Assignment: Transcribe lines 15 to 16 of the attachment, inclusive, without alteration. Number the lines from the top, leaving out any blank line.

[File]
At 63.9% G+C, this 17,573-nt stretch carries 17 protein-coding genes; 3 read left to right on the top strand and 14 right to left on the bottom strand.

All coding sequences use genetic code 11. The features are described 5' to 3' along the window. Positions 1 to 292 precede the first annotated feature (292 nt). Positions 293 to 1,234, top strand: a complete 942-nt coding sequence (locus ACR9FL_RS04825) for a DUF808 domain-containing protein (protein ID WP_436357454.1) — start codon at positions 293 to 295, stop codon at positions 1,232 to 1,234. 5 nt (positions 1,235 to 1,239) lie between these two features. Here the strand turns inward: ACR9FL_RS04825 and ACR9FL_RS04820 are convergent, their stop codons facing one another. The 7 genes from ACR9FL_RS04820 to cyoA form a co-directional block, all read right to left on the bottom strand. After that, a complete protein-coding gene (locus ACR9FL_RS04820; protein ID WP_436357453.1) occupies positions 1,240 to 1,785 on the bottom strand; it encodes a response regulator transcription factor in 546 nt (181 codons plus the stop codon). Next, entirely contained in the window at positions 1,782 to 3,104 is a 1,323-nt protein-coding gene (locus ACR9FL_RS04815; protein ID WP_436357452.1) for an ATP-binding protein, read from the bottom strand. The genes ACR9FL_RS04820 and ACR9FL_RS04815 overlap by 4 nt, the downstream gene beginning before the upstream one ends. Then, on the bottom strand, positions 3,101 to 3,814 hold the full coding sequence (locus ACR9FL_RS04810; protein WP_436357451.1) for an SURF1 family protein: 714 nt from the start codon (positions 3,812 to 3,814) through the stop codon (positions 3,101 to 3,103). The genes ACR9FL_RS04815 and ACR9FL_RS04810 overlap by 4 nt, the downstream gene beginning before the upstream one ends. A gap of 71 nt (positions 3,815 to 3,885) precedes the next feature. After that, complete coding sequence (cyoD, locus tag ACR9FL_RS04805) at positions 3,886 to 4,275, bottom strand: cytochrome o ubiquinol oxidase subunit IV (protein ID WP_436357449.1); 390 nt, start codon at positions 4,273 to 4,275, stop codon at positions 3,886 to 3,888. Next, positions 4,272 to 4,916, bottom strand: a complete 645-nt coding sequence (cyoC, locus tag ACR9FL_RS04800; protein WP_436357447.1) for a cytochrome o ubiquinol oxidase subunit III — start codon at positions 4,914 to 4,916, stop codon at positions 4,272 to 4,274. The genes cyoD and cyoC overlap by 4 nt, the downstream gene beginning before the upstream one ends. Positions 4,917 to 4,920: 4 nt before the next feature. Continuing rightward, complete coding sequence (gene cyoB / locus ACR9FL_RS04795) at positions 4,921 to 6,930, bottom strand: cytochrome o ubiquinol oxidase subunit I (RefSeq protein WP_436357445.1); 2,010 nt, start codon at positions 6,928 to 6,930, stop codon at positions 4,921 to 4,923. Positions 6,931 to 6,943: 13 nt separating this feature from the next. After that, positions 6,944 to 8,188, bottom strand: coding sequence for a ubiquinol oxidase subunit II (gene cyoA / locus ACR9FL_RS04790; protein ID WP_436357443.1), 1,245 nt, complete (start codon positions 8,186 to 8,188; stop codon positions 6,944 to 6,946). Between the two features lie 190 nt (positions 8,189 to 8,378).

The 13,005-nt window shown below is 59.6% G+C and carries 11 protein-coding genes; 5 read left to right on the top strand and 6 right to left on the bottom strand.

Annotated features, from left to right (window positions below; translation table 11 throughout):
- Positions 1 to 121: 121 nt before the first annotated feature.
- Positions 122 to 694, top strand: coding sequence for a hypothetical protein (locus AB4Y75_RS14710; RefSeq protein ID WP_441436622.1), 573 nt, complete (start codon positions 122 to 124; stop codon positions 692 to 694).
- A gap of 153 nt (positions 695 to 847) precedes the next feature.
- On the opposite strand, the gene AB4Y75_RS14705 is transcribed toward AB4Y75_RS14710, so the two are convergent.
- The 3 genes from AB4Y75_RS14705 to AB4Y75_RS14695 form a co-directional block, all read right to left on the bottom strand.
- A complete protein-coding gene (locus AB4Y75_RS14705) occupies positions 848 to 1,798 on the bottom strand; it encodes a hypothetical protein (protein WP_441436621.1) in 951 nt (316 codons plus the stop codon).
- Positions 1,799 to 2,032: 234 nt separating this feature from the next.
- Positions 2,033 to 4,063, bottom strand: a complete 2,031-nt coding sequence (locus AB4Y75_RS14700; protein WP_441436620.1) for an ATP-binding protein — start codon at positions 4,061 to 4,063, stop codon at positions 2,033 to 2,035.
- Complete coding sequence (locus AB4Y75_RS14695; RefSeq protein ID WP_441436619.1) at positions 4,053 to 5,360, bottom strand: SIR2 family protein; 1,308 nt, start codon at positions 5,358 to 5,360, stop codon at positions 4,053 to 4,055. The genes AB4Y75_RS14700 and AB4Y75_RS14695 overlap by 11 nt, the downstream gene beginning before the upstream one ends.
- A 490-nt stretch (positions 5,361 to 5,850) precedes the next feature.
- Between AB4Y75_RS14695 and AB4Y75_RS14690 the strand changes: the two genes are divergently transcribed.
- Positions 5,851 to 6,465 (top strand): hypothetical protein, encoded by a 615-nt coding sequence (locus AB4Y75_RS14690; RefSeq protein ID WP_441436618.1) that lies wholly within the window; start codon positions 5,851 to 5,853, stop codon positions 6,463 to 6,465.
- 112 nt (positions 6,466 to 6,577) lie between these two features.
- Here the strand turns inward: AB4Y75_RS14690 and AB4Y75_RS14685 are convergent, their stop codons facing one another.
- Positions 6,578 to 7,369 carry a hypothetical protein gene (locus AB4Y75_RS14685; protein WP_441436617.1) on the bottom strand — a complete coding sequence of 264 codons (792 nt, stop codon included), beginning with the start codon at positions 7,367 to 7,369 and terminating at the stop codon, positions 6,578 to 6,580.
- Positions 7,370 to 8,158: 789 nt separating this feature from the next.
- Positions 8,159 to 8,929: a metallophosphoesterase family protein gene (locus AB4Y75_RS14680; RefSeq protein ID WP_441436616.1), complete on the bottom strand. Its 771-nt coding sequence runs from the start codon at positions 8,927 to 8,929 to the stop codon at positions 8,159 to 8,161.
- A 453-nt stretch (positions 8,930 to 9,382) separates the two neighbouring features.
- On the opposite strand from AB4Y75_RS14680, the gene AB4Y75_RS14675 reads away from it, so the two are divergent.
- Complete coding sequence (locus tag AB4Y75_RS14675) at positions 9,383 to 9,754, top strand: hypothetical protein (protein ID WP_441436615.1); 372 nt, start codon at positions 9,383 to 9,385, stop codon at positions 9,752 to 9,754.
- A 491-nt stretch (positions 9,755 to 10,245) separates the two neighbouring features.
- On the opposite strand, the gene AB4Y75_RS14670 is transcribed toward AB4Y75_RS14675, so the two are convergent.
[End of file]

- Between AB4Y75_RS14695 and AB4Y75_RS14690 the strand changes: the two genes are divergently transcribed.
- Positions 5,851 to 6,465 (top strand): hypothetical protein, encoded by a 615-nt coding sequence (locus AB4Y75_RS14690; RefSeq protein ID WP_441436618.1) that lies wholly within the window; start codon positions 5,851 to 5,853, stop codon positions 6,463 to 6,465.